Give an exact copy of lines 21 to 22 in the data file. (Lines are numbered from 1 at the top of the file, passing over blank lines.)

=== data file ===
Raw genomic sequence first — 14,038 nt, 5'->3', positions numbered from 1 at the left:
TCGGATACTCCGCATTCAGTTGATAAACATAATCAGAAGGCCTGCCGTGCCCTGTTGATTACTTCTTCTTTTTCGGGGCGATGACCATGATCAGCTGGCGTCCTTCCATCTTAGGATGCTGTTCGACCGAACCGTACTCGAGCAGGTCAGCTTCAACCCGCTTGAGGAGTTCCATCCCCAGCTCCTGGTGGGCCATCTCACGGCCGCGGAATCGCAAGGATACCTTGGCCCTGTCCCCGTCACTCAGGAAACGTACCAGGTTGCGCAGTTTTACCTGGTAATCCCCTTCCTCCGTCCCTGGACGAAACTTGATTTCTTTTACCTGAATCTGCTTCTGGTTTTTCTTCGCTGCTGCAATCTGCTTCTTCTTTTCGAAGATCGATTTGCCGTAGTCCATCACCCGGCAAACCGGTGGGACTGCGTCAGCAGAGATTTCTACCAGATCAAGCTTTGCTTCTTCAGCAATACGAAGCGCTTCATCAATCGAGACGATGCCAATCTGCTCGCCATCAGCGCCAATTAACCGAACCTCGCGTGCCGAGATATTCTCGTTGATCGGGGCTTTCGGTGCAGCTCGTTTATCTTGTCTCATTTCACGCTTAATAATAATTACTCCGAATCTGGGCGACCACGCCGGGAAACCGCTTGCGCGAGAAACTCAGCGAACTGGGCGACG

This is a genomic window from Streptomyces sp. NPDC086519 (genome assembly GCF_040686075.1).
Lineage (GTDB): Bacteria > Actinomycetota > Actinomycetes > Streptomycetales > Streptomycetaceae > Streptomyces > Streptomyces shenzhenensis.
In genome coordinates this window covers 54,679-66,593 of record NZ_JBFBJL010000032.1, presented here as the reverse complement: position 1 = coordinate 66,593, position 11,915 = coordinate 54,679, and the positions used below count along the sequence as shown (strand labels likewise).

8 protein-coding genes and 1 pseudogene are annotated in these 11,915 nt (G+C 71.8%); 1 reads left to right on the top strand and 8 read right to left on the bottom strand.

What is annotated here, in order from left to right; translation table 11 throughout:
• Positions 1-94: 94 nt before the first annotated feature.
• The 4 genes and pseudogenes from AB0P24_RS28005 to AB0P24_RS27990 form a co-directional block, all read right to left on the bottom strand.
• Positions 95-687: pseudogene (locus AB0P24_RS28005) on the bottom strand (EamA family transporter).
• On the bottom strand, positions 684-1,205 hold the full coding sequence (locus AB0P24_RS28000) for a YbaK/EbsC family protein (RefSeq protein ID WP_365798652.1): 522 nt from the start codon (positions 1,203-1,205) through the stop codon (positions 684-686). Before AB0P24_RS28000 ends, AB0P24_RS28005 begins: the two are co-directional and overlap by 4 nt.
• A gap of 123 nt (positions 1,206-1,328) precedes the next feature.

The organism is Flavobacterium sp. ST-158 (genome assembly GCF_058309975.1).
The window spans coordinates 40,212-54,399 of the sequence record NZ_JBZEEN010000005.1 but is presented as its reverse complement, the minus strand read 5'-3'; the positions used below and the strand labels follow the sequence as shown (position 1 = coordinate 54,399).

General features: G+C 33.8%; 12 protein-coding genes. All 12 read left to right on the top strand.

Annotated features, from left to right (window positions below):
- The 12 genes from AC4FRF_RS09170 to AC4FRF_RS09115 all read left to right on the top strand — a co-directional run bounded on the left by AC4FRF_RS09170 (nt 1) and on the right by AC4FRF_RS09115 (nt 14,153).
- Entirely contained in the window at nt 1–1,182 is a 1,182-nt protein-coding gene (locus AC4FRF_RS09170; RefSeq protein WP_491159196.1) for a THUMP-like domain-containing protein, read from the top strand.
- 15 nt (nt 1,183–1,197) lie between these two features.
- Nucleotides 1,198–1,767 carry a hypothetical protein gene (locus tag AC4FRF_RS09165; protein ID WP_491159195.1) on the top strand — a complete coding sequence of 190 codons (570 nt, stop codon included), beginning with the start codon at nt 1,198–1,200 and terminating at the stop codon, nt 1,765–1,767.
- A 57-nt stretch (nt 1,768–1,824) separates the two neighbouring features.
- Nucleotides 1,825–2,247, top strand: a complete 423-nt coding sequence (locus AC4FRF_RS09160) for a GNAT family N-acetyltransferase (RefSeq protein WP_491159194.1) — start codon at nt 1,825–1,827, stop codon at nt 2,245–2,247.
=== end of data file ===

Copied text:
- A 57-nt stretch (nt 1,768–1,824) separates the two neighbouring features.
- Nucleotides 1,825–2,247, top strand: a complete 423-nt coding sequence (locus AC4FRF_RS09160) for a GNAT family N-acetyltransferase (RefSeq protein WP_491159194.1) — start codon at nt 1,825–1,827, stop codon at nt 2,245–2,247.